Drift and Mastery
An Attempt to Diagnose the Current Unrest
“No man who wishes seriously to study our present social, industrial, and political life can afford not to read it through and through and ponder and digest it.”
In 1914, a brilliant young political journalist published a book arguing that the United States had entered a period of “drift”—a lack of control over rapidly changing forces in society. He highlighted the tensions between expansion and consolidation, traditionalism and progressivism, and emotion and rationality. He wrote to convince readers that they could balance these tensions: they could be organized, efficient, and functional without sacrificing impulse, choice, or liberty. Mastery over drift is attainable, Walter Lippmann argued, through diligent attention to facts and making active choices. Democracy, Lippman wrote, is “a use of freedom, an embrace of opportunity.”
Lippman’s Drift and Mastery became one of the most important and influential documents of the Progressive Movement. It remains a valuable text for understanding the political thought of early twentieth-century America and a lucid exploration of timeless themes in American government and politics. Distinguished historian Walter Leuchtenberg’s 1986 introduction and notes are retained in this edition.
Ganesh Sitaraman, who has provided a foreword for this centennial edition, suggests that Lippmann’s classic still has much to say to twenty-first-century progressives. The underlying solutions for our time, he believes, are similar to those of Lippman’s era. Sitaraman contends that American society can regain mastery over drift by reforming finance and reducing inequality, by rethinking the relationship between corporations and workers, and by embracing changes in social life.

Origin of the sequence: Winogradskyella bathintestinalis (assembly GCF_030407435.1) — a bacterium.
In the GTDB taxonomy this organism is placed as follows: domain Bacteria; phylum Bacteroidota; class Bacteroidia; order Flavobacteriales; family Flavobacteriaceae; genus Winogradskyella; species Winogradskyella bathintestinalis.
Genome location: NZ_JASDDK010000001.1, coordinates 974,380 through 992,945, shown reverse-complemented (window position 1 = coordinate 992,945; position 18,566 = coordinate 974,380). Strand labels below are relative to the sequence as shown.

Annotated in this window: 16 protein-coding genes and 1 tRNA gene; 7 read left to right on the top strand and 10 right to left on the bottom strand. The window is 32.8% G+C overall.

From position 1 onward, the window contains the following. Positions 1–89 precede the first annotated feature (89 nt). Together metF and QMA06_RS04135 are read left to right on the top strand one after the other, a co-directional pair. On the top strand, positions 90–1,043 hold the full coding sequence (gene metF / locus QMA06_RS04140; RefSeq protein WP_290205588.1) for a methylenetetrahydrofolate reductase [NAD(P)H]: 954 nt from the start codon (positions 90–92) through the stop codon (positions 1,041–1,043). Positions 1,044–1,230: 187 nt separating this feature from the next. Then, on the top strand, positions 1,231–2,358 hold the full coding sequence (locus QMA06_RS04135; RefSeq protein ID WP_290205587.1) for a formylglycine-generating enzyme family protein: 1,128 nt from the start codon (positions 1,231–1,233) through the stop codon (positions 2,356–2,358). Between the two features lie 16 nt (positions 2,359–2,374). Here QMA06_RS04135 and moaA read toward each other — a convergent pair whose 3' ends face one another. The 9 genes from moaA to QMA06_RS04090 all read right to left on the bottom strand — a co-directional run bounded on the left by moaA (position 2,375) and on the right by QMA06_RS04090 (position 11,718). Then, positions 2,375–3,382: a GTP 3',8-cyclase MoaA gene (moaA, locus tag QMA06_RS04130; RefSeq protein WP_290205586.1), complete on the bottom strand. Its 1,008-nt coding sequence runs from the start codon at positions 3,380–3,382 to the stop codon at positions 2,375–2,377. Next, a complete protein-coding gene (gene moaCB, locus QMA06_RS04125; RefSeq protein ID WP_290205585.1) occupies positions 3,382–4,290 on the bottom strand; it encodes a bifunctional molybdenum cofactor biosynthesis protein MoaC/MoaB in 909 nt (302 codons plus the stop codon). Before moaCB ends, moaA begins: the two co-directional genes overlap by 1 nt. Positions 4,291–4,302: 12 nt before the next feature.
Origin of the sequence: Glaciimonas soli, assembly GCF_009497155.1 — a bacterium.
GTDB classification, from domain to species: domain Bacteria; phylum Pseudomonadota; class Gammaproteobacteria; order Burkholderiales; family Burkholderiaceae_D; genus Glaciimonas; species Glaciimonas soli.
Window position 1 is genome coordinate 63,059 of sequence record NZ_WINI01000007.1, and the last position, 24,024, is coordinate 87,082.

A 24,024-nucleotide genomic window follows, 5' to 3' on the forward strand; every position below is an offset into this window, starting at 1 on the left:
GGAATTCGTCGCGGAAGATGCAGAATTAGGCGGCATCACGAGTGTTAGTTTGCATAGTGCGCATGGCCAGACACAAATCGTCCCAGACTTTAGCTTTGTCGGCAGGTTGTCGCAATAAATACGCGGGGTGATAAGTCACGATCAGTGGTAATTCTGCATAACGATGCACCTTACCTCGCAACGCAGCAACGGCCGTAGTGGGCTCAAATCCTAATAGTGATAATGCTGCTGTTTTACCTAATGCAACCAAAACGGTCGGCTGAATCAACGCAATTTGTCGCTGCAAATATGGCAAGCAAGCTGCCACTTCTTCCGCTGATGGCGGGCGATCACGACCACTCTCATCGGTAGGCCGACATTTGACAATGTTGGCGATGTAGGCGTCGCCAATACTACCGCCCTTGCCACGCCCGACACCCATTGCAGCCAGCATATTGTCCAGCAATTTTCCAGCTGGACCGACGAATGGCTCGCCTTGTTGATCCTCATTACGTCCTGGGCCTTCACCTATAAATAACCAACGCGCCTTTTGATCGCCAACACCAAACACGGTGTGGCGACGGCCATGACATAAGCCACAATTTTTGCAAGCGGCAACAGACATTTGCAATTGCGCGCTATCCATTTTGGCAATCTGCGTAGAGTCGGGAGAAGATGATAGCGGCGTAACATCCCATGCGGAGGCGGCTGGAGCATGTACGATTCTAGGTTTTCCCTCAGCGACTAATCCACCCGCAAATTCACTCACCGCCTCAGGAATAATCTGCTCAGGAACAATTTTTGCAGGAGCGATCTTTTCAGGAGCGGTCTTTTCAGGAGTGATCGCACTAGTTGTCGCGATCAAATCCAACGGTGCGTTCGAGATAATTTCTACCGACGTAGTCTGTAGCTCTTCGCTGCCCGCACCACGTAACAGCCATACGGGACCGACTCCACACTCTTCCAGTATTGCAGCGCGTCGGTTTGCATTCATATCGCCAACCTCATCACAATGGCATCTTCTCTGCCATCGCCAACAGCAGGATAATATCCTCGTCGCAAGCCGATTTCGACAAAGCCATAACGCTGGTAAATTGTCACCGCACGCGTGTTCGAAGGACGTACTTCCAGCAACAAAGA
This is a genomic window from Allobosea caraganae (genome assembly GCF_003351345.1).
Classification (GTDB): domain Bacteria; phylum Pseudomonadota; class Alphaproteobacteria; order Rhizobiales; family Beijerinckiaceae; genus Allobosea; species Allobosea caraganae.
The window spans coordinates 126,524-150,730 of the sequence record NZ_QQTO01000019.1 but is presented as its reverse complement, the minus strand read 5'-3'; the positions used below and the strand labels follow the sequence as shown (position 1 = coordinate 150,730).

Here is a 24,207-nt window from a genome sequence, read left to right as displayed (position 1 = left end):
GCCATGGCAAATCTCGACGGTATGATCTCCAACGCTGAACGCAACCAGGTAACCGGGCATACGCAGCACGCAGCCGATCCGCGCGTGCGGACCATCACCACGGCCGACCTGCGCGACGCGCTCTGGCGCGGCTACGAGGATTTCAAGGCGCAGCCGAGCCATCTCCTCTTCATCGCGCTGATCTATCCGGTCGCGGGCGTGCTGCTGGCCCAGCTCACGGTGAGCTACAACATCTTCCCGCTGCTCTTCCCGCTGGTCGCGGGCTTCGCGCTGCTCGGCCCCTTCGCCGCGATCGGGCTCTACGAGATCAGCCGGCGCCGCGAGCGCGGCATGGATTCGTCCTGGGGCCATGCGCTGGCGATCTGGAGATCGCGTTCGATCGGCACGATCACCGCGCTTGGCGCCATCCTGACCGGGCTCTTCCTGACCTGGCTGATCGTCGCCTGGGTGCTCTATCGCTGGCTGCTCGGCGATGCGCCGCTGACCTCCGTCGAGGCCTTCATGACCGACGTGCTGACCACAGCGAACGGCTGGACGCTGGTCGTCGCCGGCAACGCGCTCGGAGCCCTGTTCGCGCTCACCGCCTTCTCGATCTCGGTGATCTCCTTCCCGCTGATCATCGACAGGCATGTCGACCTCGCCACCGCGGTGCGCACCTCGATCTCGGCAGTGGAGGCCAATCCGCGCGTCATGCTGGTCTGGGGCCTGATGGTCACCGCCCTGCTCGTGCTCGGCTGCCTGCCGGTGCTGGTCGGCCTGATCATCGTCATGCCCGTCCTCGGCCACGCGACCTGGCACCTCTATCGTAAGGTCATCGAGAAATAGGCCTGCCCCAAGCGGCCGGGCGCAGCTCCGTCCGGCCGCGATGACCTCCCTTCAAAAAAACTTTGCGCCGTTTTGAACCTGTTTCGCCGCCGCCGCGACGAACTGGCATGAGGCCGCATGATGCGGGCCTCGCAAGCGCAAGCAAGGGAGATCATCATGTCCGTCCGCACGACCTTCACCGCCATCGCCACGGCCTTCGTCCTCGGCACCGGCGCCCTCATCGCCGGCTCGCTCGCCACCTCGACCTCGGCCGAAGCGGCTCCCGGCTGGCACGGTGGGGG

“Impressively well written . . . this new Centennial Edition of a timeless classic 20th-century political science treatise is now available to a whole new generation of appreciative readers. . . . Very strongly recommended for community and academic library collections in political science, American history, and journalism.”
—Midwest Book Review
“For readers who are interested in the history of ideas and in twentieth-century politics, Drift and Mastery will make fascinating reading. It is brief and easy to read, and yet it has depth of thought. Lippmann’s masterful writing style and the pungent statements he uses to define the issues of his time are remarkable for a young man in his early twenties.”
—The Social Science Journal
“Devilishly well-written . . . altogether a delightful fresh piece of writing and thinking.”
—Justice Oliver Wendell Holmes, Jr.
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Of Related Interest
LC: 2014042981 HN
206 pp. 5½ × 8½